As hard as we've tried, we can't think of a single business type or sector which shouldn't be working to engage its stakeholders it's audiences yet too often we hear "stakeholder engagement what's that?". Every decision we make has the potential to affect someone else, and it's through stakeholder engagement that we are able to manage that impact, and mitigate their intervention in our plans.
Over the years of managing and delivering stakeholder engagement, we’ve had the joy of working on some amazing projects. High-profile competition bids, delivering community consultations for development projects with the most aspirational eco credentials, and working closely with residents involved in investment regeneration which has the potential to not only improve their homes but their health and wellbeing and we’ve loved every minute. Even the early starts, the late finishes and the inevitable frustration when someone chooses not be involved yet still wants to criticise and object to what they know relatively little about.
We’ve also been shouted at, sworn at, slandered, cursed and generally labelled the lowest of the low with no morals or ethics. We’ve had to pull project managers from the middle of a 15-person deep mob, had to rescue young architects from a retired designer intent to making sure his views were the only ones audible during a public consultation, and we’ve had to get the local police force involved when tensions between two rival developers threatened to erupt during the presentation of a proposal in a village hall.
Some would question the value of making the effort to engage with people who react like this to a proposal of bringing forward land for development, or retrofitting thermal improvements to homes which really weren’t expected to still be standing so many years after they were built as a post-war solution.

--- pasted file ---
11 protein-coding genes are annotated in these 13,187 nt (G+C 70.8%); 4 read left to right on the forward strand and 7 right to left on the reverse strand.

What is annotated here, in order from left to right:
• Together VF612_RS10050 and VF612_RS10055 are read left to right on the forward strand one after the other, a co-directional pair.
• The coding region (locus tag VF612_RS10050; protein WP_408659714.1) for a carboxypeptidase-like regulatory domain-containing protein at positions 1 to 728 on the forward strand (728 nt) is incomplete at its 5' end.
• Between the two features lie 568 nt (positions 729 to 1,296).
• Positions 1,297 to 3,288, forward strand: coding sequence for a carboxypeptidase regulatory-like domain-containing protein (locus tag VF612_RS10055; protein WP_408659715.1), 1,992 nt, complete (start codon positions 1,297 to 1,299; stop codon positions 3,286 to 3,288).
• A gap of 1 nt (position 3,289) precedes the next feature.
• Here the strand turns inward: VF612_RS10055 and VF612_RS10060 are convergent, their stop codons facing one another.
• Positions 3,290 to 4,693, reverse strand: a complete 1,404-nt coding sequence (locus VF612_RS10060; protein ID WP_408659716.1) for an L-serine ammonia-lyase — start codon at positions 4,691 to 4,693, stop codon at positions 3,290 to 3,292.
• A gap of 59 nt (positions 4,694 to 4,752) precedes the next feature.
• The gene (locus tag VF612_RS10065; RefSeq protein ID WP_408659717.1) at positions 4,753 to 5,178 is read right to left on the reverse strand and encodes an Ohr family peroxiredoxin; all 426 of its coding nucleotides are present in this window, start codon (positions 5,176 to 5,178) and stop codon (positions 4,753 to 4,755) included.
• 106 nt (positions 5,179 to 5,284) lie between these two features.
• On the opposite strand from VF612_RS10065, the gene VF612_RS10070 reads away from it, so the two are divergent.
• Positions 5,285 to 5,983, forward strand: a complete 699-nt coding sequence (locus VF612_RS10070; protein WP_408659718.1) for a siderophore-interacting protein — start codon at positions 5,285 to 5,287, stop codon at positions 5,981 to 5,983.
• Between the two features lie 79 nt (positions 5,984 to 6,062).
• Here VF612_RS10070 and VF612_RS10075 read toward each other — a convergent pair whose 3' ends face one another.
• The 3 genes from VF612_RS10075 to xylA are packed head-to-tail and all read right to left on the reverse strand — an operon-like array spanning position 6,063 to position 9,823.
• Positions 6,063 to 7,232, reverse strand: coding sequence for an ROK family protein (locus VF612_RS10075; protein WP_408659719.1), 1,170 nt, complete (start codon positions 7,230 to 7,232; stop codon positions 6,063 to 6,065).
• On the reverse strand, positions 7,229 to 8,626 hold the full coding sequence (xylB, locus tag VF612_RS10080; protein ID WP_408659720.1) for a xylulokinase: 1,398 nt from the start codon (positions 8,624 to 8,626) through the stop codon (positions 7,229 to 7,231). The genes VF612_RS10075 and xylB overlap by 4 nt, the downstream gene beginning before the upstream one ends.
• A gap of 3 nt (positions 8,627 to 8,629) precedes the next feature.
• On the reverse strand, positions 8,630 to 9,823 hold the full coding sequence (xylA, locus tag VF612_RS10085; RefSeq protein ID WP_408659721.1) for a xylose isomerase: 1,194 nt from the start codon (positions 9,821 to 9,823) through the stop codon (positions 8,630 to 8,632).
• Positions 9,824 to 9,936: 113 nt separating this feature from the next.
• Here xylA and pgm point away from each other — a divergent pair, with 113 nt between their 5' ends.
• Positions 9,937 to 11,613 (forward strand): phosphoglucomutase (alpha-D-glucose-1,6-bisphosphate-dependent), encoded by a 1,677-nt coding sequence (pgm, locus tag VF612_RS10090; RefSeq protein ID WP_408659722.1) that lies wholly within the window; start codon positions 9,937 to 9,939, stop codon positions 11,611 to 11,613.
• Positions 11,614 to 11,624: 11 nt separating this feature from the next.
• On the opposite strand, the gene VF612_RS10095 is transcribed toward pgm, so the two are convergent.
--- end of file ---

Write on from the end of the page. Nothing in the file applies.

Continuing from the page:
But we do what we do because it’s good. It’s good business practice, it adds value and it allows for better decision-making.
But what exactly is engagement?
We’ve asked ourselves this many times and have concluded that there’s no simple answer.
It’s identifying. It’s including. It’s involving. It’s meeting. It’s talking. It’s listening. It’s knowing that your next encounter is likely to be with someone who disagrees with the reason for engaging with them in the first place. Engagement is really whatever the person you are engaging wants it to be, and it depends on context.
According to the Oxford Dictionary, it is: n. 1 the act or state of engaging or being engaged. 2 an appointment with another person. 3 a betrothal. 4 an encounter between hostile forces. 5 a moral commitment.
For Results Communications, engagement is a combination of all the above and more. Traditionally engagement’ has been a box-ticking exercise for many; the ability to say we told them what we want to do’. But for us, it’s not about telling your stakeholders what you want to do; it’s about showing them what you hope to do and finding out their views. Listening to their fears about how it may impact on how they live, where they go and what they do. Finding out what they know about the area where you are planning to intervene be it through a change in the way you work that may affect your employees or customers, or a development proposal you are bringing forward. Working through your plans and their concerns to see if there’s another way to achieve what you want while still mitigating their concerns.
Successful engagement is not a single-direction conversation. Nor is it two-way. True, effective, engagement has to be multi-directional.
Results Communications delivers bespoke and strategic marketing, stakeholder engagement and bid writing solutions to public and private sector clients regionally and nationally. By doing this, we can help remove the conflict between contrasting views and smooth the path of projects.